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Marginal increase in India’s forest cover   -   9th Dec 2009

The exercise, undertaken by the Forest Survey of India, is based on satellite imagery and ground observations. It shows that from 1997 to 2007, India’s forest cover had grown by 3.13 million hectares, a rise of 4.75%.

Environment Minister Jairam Ramesh pointed out that while India’s forest cover had shown an average increase of 0.3 million hectares per year in the past one decade, countries like Brazil and Indonesia had seen their forests reduce at the rate of about 2.5 million hectares per year in the same period.
India, Brazil and Indonesia have all been pushing for monetary support that is available for countries which reduce their deforestation, as forests act as global carbon sinks. According to a recent study, India’s forests absorb about 11% of the country’s greenhouse gas emissions.

However, the report also indicates that much of the gain in forest cover has been of open forests - around 1,626 sq km - and very little of dense forest, a mere 38 sq km. On the other hand, the loss in moderately dense forest has been a significantly high 936 sq km.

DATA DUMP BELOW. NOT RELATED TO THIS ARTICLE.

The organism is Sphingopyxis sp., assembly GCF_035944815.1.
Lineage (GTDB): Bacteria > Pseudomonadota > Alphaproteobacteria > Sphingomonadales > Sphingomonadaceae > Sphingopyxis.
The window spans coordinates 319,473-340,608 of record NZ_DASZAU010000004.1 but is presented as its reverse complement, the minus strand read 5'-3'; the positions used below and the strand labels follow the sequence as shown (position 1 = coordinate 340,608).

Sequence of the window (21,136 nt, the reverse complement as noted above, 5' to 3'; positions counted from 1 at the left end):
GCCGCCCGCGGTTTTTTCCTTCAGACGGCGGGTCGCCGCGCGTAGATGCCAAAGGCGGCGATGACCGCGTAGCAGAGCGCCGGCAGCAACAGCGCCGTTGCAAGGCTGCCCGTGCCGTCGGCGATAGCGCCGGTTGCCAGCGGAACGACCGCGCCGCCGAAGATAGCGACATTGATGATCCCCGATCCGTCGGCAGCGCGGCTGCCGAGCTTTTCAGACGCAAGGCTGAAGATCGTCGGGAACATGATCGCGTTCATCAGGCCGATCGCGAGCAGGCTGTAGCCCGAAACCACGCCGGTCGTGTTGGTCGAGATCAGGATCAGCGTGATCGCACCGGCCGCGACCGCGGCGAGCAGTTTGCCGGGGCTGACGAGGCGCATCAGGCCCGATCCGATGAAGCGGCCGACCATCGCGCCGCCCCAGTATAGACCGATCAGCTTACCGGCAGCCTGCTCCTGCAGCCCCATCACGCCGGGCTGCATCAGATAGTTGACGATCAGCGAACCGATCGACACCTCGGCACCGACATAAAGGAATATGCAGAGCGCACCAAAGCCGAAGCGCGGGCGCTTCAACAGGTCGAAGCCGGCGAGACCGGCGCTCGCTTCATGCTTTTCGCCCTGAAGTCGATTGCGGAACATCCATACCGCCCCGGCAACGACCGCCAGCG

Sixteen states have lost forest cover between 2005 and 2007, the report said, listing the greatest losses in Andhra Pradesh, Arunachal Pradesh, Assam, Chhattisgarh, and Nagaland. It said mining in Chhattisgarh, encroachment in insurgency-affected areas in Assam and Chhattisgarh, and shifting cultivation in Arunachal Pradesh and Nagaland were among factors that had caused the forest area to shrink.

 
 
         
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